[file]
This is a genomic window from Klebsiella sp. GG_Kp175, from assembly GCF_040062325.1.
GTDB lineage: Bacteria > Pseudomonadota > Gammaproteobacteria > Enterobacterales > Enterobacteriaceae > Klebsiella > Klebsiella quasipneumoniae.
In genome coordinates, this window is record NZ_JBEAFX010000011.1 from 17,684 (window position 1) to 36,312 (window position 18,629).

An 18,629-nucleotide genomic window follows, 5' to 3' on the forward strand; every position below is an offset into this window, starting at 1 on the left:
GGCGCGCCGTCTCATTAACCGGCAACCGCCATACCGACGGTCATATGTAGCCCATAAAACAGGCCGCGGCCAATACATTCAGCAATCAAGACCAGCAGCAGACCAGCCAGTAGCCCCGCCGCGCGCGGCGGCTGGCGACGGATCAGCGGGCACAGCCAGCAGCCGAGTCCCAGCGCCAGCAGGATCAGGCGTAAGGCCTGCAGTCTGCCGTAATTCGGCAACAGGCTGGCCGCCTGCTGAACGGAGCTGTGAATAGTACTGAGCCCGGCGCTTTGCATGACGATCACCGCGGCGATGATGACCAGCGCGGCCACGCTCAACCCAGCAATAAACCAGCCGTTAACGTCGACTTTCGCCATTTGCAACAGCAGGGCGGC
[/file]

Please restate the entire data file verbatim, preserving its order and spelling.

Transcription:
This is a genomic window from Klebsiella sp. GG_Kp175, from assembly GCF_040062325.1.
GTDB lineage: Bacteria > Pseudomonadota > Gammaproteobacteria > Enterobacterales > Enterobacteriaceae > Klebsiella > Klebsiella quasipneumoniae.
In genome coordinates, this window is record NZ_JBEAFX010000011.1 from 17,684 (window position 1) to 36,312 (window position 18,629).

An 18,629-nucleotide genomic window follows, 5' to 3' on the forward strand; every position below is an offset into this window, starting at 1 on the left:
GGCGCGCCGTCTCATTAACCGGCAACCGCCATACCGACGGTCATATGTAGCCCATAAAACAGGCCGCGGCCAATACATTCAGCAATCAAGACCAGCAGCAGACCAGCCAGTAGCCCCGCCGCGCGCGGCGGCTGGCGACGGATCAGCGGGCACAGCCAGCAGCCGAGTCCCAGCGCCAGCAGGATCAGGCGTAAGGCCTGCAGTCTGCCGTAATTCGGCAACAGGCTGGCCGCCTGCTGAACGGAGCTGTGAATAGTACTGAGCCCGGCGCTTTGCATGACGATCACCGCGGCGATGATGACCAGCGCGGCCACGCTCAACCCAGCAATAAACCAGCCGTTAACGTCGACTTTCGCCATTTGCAACAGCAGGGCGGC